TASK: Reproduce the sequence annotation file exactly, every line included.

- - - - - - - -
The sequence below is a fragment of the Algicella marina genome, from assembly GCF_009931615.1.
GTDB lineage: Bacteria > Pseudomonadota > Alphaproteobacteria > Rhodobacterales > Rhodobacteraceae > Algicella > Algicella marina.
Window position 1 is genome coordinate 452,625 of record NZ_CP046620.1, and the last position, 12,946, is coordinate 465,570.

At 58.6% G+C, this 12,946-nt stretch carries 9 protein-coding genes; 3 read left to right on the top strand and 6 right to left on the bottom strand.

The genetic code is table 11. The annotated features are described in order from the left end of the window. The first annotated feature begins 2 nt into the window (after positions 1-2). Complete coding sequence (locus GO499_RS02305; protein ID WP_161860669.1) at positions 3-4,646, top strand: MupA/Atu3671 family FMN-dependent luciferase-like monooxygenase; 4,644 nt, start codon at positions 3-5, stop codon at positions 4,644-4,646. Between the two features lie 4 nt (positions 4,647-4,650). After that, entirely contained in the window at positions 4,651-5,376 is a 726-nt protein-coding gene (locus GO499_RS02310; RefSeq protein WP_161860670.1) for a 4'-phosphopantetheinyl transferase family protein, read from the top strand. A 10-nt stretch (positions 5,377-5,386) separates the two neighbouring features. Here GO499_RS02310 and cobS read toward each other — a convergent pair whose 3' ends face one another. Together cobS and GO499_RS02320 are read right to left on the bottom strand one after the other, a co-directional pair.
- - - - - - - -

The sequence below is a fragment of the Algicella marina genome, from assembly GCF_009931615.1.
GTDB lineage: Bacteria > Pseudomonadota > Alphaproteobacteria > Rhodobacterales > Rhodobacteraceae > Algicella > Algicella marina.
Window position 1 is genome coordinate 452,625 of record NZ_CP046620.1, and the last position, 12,946, is coordinate 465,570.

At 58.6% G+C, this 12,946-nt stretch carries 9 protein-coding genes; 3 read left to right on the top strand and 6 right to left on the bottom strand.

The genetic code is table 11. The annotated features are described in order from the left end of the window. The first annotated feature begins 2 nt into the window (after positions 1-2). Complete coding sequence (locus GO499_RS02305; protein ID WP_161860669.1) at positions 3-4,646, top strand: MupA/Atu3671 family FMN-dependent luciferase-like monooxygenase; 4,644 nt, start codon at positions 3-5, stop codon at positions 4,644-4,646. Between the two features lie 4 nt (positions 4,647-4,650). After that, entirely contained in the window at positions 4,651-5,376 is a 726-nt protein-coding gene (locus GO499_RS02310; RefSeq protein WP_161860670.1) for a 4'-phosphopantetheinyl transferase family protein, read from the top strand. A 10-nt stretch (positions 5,377-5,386) separates the two neighbouring features. Here GO499_RS02310 and cobS read toward each other — a convergent pair whose 3' ends face one another. Together cobS and GO499_RS02320 are read right to left on the bottom strand one after the other, a co-directional pair.